When doing lace work, its essential to block your finished project to really bring out the pattern and show off your hard work. In this tutorial, I will show you how I block all my lace knitting/crocheting and prove to you that blocking isn't scary and show you what a huge difference it makes.
I crocheted the Mia's Lace Collar from Piecework May/June 2013 using Malibrigo Sock in the Lettuce colourway. The project is semi-circular and has a very nice granny-style main section with a beautiful picot border. I wanted to block this project to accentuate the picot points and make the shawl larger. I gathered my materials: Blocking wires, pins, salad spinner, blocking mat, and a wool wash.
Before blocking my shawl measured 42" X16" you can see that it needs to be opened up in the middle. Doesn't look like much does it? I also should mention that I don't weave in my ends until after blocking. Since I am going to be stretching out the shawl, I find that if I weave in my ends beforehand, they kinda get pulled out a bit so if I wait until afterwards I can weave them in and hide the ends better.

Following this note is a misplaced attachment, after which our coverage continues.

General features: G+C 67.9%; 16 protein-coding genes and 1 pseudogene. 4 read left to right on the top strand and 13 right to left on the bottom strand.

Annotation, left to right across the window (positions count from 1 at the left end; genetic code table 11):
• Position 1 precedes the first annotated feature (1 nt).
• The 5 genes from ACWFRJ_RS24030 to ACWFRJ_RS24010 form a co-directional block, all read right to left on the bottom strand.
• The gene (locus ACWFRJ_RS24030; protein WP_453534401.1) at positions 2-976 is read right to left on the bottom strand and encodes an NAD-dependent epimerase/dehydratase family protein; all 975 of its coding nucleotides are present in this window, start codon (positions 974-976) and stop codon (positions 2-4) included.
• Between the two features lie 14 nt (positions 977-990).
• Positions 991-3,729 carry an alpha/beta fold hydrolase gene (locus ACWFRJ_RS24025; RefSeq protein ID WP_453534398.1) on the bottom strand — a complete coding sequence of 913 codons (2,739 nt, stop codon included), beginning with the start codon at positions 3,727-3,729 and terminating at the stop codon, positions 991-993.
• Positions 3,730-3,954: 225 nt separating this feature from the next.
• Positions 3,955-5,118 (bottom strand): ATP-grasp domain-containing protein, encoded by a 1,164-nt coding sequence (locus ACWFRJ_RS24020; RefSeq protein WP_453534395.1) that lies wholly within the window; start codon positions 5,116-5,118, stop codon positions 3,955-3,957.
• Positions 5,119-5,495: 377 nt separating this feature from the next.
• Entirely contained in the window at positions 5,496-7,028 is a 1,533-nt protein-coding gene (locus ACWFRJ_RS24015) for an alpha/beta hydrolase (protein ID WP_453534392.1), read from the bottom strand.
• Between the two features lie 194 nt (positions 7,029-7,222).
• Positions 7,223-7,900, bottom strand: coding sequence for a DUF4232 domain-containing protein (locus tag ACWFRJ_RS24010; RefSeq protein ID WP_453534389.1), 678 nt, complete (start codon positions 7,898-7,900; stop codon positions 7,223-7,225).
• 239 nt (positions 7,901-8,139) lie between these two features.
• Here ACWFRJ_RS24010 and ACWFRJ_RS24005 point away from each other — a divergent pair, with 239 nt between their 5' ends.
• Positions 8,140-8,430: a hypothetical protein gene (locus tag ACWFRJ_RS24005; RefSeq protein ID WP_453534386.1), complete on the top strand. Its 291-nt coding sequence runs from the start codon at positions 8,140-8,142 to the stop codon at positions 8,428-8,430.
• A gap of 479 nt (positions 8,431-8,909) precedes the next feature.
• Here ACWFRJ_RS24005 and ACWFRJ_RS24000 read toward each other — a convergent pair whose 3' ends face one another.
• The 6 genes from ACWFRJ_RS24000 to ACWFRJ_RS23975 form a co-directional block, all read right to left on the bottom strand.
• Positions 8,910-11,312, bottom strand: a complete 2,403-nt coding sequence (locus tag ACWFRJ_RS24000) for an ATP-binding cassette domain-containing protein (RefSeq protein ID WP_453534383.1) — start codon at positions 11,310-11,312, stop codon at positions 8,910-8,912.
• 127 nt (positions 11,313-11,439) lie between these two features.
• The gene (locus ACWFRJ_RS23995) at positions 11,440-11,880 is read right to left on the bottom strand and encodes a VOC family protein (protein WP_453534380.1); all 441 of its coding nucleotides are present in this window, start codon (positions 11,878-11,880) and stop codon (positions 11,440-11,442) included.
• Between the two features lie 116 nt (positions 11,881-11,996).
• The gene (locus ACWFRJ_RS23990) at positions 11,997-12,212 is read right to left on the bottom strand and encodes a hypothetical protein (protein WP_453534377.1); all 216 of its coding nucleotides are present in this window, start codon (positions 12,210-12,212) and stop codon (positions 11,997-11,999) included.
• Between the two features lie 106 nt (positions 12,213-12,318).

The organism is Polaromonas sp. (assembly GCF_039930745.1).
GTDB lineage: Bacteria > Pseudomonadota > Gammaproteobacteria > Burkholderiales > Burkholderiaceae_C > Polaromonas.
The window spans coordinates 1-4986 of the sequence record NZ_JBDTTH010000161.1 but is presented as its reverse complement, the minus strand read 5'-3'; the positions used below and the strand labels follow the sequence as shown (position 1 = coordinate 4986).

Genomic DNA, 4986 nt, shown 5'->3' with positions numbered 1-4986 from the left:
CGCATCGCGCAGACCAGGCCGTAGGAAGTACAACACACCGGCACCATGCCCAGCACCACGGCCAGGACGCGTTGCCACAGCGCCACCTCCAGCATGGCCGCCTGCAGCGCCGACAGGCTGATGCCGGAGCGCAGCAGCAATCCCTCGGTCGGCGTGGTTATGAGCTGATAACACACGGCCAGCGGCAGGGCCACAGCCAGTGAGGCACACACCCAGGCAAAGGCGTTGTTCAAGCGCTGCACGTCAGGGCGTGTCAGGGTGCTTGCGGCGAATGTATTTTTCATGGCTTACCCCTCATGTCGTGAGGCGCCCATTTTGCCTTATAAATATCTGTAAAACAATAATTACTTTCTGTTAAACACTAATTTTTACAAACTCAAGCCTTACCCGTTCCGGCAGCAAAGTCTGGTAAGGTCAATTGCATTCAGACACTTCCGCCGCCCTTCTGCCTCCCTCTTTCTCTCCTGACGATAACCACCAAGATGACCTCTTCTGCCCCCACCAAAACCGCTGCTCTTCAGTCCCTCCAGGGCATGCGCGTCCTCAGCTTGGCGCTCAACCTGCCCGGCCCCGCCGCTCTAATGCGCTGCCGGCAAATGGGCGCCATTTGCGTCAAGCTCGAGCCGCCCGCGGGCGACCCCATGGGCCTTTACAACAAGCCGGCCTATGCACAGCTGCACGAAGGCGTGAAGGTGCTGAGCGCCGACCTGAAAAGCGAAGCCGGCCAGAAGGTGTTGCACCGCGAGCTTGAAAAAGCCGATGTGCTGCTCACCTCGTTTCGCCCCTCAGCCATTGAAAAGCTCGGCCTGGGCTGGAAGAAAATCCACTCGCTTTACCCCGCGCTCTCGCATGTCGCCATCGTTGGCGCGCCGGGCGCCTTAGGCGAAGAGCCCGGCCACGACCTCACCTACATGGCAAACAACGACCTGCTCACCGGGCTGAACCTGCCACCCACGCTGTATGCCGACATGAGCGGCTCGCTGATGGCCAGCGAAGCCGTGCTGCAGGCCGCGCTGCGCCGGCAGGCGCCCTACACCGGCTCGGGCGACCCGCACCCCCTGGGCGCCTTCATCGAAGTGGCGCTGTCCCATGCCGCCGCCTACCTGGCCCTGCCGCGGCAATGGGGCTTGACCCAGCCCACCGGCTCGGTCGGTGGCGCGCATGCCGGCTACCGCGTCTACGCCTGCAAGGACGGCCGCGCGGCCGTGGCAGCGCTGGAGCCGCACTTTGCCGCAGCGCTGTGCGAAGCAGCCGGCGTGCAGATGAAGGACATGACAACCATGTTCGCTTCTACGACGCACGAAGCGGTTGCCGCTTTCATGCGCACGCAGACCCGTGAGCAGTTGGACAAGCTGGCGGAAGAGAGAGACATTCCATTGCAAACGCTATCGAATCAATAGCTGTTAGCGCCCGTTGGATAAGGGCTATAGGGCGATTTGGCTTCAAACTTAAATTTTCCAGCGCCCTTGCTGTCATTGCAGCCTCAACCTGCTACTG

I let my items soak for about 15-20 mins. This lets the water and wool wash work its way through the fibres softening and opening them up. Remember not to add too much soap, a little goes a long way.
When the time is up, bring out your shawl and put it in the salad spinner. This tool saves time and energy :) Spin all the excess water out of your shawl. You don't want to wring out your lace, this could cause a bit of felting and won't get out as much water as the salad spinner will. You can also roll up your project in a towel to remove water but again, the salad spinner is faster. You may find that the yarn colour will bleed a little, this is ok and it is also another good reason to block these types of projects before wearing. Now we are ready to block!
Once I have the top centered and stretched to as large as I wanted, I worked my way down each side pinning out each picot point. I made sure the centre spine of my shawl was centered and stretched down as far as I could. Once your shawl is pinned, you can adjust as you need, blocking harder or evening the points out. If you are using blocking wires this becomes very easy.
Once you have everything pinned, leave your shawl to dry completely. This ensures it holds its blocked shape. After blocking my shawl measures 60" X 22" and as you can see, its shape is much more pronounced than it was originally.
Here are some other lace shawls I have made and blocked using wires and pins. You can also see how I used wires to my benefit depending on the shape of the shawl.
I hope you found this tutorial useful. Let me know if you have any tips or tricks when blocking and I'd also love to see your blocked projects :)